Hesitation: The Gold and Wood Ring
After much deliberation and a long wait, the WedgeWood GOLD wood ring is here! The gold and wood wedding ring combination is highly sought after by clients, and I can understand why. It’s aesthetically pleasing and holds a place in many wedding traditions. And while is does make for a very handsome ring, there are a few reasons why I’ve hesitated to create and offer a gold wood ring combination in my shop.
Although attractive, gold is one of weakest metals, with a pitiful 200MPa on the Vickers Hardness Scale -- it’s very soft compared to the modern metal options in my shop. A gold ring will scratch VERY easily, and is extremely malleable, meaning that over time gold will very likely bend, contort, and end up molding to the shape of your finger, potentially unable to pass the knuckle. When given a wooden liner, you have two opposing forces: gold, which wants to contort, and wood, which wants to stay rigid. I cannot guarantee a gold wood ring will have a lifespan as long as cobalt, titanium, or damascus steel. This ring will not be easy to repair, so it is likely that if the ring should break, the costs will be substantial.
To be more clear and direct: my primary concern with the durability of a gold and wood ring is not daily wear. Yes, it will scratch more easily (the finish placed on the wood may in fact be more scratch resistant than the gold metal); but it is not going to come flying apart during your normal daily activities. It is unfortunate, however, that my most expensive offering will be less likely to survive more extreme, but still relatively common mishaps. If you fall off your bike while wearing one of my cobalt rings, the most severe outcome (for the ring) might be a chip in the finish, a routine and inexpensive refinishing job. A wooden gold ring, however, might bend. The wood may snap. The ring would essentially have to be remade. Mating wood and metal is not an inconsiderable process. The metal involved must be milled with exacting precision. The gold in the ring is very likely to be reclaimed and a new gold liner required.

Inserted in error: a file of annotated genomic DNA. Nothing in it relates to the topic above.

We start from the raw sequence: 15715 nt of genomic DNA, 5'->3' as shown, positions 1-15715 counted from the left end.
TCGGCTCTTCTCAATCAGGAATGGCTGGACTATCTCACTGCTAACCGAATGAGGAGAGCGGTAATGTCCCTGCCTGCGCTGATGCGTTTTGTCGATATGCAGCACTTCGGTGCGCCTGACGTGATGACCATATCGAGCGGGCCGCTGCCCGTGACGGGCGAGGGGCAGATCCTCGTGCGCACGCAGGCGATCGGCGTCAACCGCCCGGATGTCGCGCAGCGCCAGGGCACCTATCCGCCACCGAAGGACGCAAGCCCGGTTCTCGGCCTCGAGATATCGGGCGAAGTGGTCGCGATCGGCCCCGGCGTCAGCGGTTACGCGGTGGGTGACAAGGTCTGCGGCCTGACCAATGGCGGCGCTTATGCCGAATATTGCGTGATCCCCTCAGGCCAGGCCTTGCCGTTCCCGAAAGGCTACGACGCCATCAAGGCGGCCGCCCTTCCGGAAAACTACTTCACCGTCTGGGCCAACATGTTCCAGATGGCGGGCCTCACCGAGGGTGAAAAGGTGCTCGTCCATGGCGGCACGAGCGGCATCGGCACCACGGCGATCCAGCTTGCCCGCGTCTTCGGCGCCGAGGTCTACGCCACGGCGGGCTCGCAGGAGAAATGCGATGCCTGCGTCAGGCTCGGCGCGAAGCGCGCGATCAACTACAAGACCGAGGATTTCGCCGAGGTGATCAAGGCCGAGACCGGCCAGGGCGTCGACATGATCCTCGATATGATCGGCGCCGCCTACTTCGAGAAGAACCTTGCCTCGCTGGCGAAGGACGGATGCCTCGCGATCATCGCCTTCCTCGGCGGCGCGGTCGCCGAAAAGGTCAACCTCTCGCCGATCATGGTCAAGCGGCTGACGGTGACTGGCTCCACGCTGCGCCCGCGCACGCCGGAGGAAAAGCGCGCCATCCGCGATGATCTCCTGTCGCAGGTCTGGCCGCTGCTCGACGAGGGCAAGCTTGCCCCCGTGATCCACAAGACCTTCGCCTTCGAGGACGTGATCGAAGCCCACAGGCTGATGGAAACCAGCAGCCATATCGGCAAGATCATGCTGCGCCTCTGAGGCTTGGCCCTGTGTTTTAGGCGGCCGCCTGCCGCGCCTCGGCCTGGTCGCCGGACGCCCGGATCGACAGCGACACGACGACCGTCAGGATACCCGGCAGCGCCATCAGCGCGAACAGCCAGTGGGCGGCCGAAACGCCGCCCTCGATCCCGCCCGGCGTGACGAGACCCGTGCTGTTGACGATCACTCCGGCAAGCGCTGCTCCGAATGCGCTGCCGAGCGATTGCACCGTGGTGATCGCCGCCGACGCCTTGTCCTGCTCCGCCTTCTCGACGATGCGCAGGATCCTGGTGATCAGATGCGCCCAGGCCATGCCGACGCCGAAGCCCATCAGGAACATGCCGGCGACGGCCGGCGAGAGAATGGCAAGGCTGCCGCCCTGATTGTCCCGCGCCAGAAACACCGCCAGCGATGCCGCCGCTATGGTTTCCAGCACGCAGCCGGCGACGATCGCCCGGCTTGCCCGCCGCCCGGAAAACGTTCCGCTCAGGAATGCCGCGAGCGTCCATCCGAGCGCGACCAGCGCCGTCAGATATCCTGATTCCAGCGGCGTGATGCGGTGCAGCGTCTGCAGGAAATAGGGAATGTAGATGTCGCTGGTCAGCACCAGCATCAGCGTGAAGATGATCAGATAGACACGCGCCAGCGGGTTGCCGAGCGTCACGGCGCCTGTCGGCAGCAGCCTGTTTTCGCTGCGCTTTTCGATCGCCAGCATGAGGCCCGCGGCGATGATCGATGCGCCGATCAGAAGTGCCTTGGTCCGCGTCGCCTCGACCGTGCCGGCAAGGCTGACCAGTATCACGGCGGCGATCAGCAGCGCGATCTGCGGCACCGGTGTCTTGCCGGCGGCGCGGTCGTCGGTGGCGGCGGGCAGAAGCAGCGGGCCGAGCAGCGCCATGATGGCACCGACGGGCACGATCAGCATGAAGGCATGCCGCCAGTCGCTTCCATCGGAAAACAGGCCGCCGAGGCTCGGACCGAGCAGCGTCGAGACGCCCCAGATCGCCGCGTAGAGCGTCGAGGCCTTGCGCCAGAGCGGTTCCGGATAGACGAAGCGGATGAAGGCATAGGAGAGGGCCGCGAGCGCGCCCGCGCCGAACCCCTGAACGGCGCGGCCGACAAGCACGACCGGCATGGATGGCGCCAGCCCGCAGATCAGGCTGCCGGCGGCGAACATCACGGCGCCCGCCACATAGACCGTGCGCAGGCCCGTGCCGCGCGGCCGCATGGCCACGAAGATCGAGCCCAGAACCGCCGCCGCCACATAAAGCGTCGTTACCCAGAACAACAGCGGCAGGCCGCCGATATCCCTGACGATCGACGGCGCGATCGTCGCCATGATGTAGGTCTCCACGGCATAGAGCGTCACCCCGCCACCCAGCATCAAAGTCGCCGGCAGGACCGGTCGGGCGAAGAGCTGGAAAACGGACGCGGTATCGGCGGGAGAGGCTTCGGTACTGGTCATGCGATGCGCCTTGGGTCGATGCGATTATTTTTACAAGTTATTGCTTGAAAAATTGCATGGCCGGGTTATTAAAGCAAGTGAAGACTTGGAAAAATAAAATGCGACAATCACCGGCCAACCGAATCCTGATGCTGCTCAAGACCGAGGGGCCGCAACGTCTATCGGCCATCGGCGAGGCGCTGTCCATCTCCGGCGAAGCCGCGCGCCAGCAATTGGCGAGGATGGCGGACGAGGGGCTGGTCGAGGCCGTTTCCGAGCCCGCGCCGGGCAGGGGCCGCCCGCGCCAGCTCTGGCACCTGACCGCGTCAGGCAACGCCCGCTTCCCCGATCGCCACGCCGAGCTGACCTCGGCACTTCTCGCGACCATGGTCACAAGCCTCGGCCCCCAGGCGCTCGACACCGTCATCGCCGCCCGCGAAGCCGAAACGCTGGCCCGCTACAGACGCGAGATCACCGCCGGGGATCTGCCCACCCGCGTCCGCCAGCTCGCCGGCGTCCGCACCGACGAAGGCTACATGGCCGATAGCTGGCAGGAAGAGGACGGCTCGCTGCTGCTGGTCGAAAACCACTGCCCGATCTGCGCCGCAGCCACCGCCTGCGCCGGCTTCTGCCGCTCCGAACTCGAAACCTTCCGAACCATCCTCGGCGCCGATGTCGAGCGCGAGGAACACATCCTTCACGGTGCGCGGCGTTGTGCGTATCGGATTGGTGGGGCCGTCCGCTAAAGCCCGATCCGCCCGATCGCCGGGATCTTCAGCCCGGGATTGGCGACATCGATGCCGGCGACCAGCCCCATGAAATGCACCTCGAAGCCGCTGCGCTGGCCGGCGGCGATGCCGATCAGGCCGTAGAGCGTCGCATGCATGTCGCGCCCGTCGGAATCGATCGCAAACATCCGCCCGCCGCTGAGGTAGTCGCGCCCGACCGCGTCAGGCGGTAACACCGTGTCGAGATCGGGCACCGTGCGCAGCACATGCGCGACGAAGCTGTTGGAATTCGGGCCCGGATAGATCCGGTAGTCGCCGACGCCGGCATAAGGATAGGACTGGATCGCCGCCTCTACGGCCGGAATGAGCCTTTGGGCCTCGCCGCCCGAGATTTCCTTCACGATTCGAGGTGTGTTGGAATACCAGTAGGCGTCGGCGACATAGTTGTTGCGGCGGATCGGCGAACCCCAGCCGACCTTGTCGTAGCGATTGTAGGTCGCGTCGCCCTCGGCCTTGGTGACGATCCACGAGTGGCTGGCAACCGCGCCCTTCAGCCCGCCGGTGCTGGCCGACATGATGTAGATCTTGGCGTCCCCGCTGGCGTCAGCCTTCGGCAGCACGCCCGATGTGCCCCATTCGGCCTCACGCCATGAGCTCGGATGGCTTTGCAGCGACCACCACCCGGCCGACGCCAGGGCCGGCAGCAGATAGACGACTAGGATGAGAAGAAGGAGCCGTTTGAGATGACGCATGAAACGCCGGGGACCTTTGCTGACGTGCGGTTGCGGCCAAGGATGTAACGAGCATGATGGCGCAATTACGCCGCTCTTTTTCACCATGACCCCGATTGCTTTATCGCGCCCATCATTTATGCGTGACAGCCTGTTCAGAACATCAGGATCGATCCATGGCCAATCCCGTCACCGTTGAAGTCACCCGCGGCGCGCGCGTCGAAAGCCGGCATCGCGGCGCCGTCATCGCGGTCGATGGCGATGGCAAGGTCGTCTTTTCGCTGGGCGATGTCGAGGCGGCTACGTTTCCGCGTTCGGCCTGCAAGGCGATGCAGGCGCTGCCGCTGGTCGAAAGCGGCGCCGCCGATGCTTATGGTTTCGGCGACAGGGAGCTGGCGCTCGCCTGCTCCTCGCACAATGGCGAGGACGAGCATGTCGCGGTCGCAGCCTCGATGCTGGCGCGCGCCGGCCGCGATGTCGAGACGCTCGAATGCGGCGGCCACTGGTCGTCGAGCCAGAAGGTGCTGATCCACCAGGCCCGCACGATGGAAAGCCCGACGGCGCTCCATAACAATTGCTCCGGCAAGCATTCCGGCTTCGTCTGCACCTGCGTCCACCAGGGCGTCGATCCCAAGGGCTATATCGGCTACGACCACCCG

I do offer many other durable metals for my wood rings. To see a comparison of the different metals I offer, please refer to my blog post here.
While gold rings have a high price point, gold has a greatly overstated innate value. The value of gold is strictly based on the perceived value by another. If you doubt this fact, try buying a gold ring from any jeweler. Now try selling that ring back to any store, pawnbroker, or ebay buyer. You will only get back a fraction of the cost.
At best, the perceived inherent value of gold is very volatile and is directly linked to any twitch in the economical world; political furor, inflation, and recessions brings a wild swing in gold prices, enough to give one whiplash.
Unfortunately, the gold mining industry is leaving a negative impact on the earth. All of my wood rings are eco-friendly, and I only purchase woods and metals from eco-conscious sellers.
Eco-friendly here refers to the responsible harvest of woods, and in the context of metals, the lack of destructive mining processes for acquiring precious metals, such as strip-mining or cyanide processing. With gold, a majority of it is extracted through open pit mines, meaning that masses of the earth are scoured in search of trace elements. It is estimated that one gold ring can be responsible for as much as 20 tons of dislodged earth and rock. This has a domino effect and can clog streams and rivers, taint marine life, produce airborne elemental mercury, and create a chain of chemical reactions that produce sulfuric acid, which can leak into drainage systems.
I take great pride in making sure that my wood rings leave a small ecological footprint, and it is my hope that my gold wood rings will do the same.
If you wish to proceed with your purchase of a gold wood ring, please refer to my blog post giving a step-by-step guide on how to place an order.